Liriodendron tulipifera (Tulip Tree) Seeds
Zone: 4 to 9.
Native to eastern North America.
The Tulip tree is one of the largest deciduous trees in the eastern United States. It derives its name its from its cup-shaped flower as well as the tulip outline of its leaves. It blooms in May and June, producing tulip-shaped flowers 2 inches across with greenish-yellow petals and a splash of orange at the base. The Tulip tree is a fast growing tree with an oval canopy. Foliage consists of alternating leaves with 4 to 6 distinctive lobes, a flat base and two ear-like tips. The bark is grey with longitudinal ridges. It likes s sunny site with well-drained loamy soil. The Tulip tree is an excellent shade and ornamental tree for the discriminating gardener and tree enthusiast. The flowers produce nectar that attracts ruby-throated hummingbirds and the seeds are popular with various birds and squirrels.
Size: Height 70 to 90 ft; Width 30 to 50 ft.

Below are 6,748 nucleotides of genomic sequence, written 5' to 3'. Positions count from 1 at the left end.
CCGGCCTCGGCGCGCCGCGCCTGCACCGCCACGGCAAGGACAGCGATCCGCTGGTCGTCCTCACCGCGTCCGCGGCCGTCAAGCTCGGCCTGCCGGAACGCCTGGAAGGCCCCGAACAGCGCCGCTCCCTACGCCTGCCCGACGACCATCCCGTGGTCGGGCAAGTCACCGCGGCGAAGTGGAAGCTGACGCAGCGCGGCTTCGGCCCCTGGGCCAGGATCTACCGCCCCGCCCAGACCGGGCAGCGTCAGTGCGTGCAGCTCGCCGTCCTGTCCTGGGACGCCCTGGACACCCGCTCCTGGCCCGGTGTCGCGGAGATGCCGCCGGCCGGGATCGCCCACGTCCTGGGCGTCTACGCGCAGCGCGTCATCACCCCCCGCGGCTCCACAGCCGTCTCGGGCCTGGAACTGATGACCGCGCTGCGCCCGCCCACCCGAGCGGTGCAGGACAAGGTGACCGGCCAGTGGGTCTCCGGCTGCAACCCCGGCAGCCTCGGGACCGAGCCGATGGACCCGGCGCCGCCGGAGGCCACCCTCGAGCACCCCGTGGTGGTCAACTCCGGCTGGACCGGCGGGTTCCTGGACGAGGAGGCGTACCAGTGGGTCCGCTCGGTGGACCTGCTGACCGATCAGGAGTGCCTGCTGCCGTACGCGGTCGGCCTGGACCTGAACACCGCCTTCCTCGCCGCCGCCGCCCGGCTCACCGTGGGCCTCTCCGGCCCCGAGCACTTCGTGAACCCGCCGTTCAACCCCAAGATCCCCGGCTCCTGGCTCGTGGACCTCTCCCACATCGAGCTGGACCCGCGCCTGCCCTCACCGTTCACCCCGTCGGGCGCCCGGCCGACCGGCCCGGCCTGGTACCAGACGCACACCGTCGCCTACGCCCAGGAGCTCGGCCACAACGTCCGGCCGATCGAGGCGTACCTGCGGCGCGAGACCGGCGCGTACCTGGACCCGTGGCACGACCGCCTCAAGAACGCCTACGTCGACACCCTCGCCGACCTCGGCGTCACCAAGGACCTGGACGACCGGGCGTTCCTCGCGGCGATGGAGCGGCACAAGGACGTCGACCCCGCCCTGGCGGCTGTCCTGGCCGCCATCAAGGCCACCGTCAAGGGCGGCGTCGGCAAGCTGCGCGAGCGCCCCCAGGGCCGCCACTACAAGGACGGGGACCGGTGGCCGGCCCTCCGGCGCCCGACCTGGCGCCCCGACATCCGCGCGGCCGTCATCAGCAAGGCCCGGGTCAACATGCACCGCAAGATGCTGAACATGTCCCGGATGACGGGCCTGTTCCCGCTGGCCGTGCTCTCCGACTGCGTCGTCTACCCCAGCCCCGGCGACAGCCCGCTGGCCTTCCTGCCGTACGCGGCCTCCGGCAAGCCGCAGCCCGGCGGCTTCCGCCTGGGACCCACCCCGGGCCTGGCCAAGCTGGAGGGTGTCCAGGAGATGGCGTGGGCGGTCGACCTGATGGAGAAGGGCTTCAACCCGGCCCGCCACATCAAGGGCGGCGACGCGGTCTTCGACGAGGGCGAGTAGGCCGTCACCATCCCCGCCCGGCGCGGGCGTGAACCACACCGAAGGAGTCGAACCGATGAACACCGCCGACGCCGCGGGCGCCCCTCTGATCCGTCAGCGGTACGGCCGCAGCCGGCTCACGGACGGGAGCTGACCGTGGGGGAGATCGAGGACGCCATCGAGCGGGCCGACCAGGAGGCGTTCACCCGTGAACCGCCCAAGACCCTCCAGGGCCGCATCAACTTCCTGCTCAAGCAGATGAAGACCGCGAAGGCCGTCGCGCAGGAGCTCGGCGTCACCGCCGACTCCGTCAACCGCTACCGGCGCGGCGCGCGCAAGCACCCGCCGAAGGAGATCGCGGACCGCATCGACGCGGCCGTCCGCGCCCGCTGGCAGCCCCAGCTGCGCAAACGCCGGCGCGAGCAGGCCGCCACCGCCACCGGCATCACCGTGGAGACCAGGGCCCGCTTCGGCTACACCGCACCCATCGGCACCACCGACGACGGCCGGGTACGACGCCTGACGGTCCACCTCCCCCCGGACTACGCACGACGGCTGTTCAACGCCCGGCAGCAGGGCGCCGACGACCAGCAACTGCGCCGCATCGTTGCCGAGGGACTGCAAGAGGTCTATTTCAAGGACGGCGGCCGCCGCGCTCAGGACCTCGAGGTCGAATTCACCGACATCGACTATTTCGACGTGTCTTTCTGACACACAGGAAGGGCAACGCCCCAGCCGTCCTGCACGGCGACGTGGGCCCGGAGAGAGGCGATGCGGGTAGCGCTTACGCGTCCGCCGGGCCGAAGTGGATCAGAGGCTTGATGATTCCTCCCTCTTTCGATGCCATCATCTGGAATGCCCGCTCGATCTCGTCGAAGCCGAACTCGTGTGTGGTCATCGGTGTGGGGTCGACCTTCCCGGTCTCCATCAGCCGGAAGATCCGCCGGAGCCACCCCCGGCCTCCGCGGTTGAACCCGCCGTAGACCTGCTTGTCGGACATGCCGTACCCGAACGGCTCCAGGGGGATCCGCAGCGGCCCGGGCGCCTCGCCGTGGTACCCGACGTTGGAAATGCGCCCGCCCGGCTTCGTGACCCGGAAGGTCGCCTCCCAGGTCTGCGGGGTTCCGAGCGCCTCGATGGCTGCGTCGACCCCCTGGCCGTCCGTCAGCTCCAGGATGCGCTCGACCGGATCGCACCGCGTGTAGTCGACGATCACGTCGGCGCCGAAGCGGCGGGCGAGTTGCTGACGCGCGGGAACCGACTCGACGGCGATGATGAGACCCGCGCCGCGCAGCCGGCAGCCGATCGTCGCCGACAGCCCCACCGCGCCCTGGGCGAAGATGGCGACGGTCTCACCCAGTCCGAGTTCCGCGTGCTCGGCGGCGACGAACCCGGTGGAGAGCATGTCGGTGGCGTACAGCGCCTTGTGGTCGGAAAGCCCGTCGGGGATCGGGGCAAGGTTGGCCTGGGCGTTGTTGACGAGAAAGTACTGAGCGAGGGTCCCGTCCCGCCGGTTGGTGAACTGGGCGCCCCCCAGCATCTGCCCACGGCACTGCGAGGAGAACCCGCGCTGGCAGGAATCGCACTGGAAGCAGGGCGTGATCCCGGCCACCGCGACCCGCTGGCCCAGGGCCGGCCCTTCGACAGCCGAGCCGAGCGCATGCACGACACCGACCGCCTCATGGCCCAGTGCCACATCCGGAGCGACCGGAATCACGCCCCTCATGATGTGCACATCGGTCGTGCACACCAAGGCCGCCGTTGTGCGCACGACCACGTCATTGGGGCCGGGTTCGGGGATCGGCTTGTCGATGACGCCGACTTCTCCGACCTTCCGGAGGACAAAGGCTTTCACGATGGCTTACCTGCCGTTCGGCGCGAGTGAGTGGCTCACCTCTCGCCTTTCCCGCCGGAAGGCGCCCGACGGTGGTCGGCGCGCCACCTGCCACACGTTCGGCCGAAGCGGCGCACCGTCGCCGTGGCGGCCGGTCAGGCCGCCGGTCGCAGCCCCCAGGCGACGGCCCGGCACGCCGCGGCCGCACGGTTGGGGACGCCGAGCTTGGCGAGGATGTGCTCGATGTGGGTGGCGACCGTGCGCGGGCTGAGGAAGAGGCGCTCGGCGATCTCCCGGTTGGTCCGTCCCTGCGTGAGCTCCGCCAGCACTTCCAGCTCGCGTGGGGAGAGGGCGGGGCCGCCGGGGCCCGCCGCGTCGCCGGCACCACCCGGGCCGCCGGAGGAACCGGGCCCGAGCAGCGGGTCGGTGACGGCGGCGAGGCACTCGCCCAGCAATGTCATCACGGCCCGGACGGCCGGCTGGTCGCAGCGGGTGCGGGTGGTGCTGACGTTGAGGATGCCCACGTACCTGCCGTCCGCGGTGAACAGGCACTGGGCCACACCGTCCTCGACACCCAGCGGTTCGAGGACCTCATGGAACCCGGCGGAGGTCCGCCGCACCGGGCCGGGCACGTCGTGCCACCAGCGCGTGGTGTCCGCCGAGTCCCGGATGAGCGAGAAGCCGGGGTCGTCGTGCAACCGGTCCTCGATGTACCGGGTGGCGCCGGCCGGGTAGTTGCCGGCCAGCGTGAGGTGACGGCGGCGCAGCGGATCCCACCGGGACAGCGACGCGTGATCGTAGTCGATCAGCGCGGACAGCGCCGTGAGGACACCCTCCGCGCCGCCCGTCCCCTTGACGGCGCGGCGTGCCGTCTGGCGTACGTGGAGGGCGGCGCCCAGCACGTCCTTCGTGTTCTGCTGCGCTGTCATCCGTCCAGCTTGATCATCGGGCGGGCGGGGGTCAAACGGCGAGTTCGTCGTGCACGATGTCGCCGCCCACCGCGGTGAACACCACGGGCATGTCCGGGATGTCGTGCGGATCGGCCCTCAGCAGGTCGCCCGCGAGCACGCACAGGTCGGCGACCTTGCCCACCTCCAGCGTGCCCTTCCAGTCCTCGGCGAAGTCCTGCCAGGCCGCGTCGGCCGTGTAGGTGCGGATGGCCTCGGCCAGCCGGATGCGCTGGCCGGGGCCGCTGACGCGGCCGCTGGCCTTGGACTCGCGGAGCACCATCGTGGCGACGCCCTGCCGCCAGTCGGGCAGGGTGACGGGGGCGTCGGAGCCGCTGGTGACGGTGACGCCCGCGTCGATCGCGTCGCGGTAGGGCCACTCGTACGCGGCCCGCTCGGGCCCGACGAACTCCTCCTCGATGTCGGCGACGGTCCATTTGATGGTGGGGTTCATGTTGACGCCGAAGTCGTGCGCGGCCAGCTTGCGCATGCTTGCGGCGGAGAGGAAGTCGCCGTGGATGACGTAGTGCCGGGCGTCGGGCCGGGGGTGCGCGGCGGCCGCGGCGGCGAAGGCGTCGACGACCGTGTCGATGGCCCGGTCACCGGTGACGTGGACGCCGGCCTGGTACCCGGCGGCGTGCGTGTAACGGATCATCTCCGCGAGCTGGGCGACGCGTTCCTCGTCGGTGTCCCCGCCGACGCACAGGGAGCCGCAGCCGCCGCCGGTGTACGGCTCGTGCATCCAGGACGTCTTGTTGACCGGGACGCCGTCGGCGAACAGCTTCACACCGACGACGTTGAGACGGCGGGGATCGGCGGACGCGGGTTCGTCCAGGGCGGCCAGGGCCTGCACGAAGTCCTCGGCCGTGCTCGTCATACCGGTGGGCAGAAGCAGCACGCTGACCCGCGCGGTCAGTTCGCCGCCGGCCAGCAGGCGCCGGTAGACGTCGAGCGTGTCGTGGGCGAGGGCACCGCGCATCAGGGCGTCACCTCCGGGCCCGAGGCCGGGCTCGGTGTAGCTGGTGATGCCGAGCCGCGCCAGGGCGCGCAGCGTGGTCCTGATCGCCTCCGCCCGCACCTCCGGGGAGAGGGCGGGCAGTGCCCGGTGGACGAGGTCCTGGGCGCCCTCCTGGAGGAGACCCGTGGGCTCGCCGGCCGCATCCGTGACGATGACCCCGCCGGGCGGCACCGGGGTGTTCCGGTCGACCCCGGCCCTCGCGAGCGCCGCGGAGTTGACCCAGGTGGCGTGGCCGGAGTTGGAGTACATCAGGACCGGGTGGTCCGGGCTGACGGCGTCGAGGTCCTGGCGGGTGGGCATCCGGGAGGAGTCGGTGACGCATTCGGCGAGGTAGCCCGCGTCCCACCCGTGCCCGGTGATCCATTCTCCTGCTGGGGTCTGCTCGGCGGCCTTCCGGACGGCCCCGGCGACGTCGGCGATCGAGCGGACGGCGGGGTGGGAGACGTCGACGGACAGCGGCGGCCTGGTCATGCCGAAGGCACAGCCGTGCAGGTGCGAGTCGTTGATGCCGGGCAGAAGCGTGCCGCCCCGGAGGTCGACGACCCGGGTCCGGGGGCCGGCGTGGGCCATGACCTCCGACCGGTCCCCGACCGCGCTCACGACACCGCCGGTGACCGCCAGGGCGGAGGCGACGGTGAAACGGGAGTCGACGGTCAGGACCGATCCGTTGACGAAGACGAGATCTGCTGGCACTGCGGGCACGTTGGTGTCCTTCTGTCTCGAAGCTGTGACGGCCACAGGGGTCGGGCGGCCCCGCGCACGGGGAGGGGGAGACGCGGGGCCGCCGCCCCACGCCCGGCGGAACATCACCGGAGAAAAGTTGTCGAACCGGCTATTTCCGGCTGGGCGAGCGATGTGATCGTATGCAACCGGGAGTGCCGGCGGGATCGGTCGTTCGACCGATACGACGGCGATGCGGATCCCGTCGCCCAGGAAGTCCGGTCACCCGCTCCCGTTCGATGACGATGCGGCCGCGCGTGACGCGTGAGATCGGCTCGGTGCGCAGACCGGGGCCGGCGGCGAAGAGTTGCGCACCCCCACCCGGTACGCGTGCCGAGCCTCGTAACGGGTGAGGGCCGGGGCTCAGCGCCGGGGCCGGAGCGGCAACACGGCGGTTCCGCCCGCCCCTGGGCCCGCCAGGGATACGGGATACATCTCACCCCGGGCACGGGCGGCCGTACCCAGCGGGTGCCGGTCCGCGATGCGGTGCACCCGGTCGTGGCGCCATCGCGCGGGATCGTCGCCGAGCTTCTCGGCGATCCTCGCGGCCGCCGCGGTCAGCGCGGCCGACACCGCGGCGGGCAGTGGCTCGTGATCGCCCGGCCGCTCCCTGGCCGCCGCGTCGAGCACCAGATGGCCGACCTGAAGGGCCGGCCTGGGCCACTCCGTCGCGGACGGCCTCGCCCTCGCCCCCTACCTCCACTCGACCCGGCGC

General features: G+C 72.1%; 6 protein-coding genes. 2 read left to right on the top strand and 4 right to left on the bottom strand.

Note: Tulip trees seeds have a low germination rate, so plant more seeds than you need to get successful results. Viable seeds also exhibit deep dormancy, so be patient.
Stratification: Seeds require about 90 tom 120 days cold stratification at 3° C (37° F) to 5° C (41° F).
- First place seeds in a container with warm water and leave them in the water for about 24 hours.
- Next mix some soiless mixture for starting seeds or sand and vermiculite moisten with water and place it in sandwich bag(s). Note: mixture should be moist not soggy. The bag(s) should not be sealed. Poke holes or leave partially open for air.
- Place the seeds inside the mix and refrigerate for about 90 to 120 days.
- Occasionally check to see if seeds are starting to sprout.
- After the required time plant the seeds 1/4 inch deep in a sheltered spot in the ground or in pots where they can grow. The young saplings can be transplanted to the desired permanent location in the ground after a couple of years when they have grown a few feet.